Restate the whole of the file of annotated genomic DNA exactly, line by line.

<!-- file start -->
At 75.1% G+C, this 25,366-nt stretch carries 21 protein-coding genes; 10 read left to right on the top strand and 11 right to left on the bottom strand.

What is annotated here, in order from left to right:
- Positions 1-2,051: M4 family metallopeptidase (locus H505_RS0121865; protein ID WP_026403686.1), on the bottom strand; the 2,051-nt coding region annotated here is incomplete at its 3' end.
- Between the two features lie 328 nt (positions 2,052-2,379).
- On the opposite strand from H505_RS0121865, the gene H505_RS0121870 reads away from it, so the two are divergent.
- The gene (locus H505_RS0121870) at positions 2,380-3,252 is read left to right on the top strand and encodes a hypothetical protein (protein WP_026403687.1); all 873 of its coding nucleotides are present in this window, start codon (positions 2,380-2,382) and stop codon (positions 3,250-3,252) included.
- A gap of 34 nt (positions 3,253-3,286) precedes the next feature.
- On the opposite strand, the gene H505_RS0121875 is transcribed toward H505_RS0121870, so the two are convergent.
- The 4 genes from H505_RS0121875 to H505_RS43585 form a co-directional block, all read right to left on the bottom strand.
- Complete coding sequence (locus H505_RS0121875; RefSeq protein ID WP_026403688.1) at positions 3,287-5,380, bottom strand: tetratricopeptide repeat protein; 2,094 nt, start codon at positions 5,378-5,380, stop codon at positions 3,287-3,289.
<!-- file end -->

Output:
At 75.1% G+C, this 25,366-nt stretch carries 21 protein-coding genes; 10 read left to right on the top strand and 11 right to left on the bottom strand.

What is annotated here, in order from left to right:
- Positions 1-2,051: M4 family metallopeptidase (locus H505_RS0121865; protein ID WP_026403686.1), on the bottom strand; the 2,051-nt coding region annotated here is incomplete at its 3' end.
- Between the two features lie 328 nt (positions 2,052-2,379).
- On the opposite strand from H505_RS0121865, the gene H505_RS0121870 reads away from it, so the two are divergent.
- The gene (locus H505_RS0121870) at positions 2,380-3,252 is read left to right on the top strand and encodes a hypothetical protein (protein WP_026403687.1); all 873 of its coding nucleotides are present in this window, start codon (positions 2,380-2,382) and stop codon (positions 3,250-3,252) included.
- A gap of 34 nt (positions 3,253-3,286) precedes the next feature.
- On the opposite strand, the gene H505_RS0121875 is transcribed toward H505_RS0121870, so the two are convergent.
- The 4 genes from H505_RS0121875 to H505_RS43585 form a co-directional block, all read right to left on the bottom strand.
- Complete coding sequence (locus H505_RS0121875; RefSeq protein ID WP_026403688.1) at positions 3,287-5,380, bottom strand: tetratricopeptide repeat protein; 2,094 nt, start codon at positions 5,378-5,380, stop codon at positions 3,287-3,289.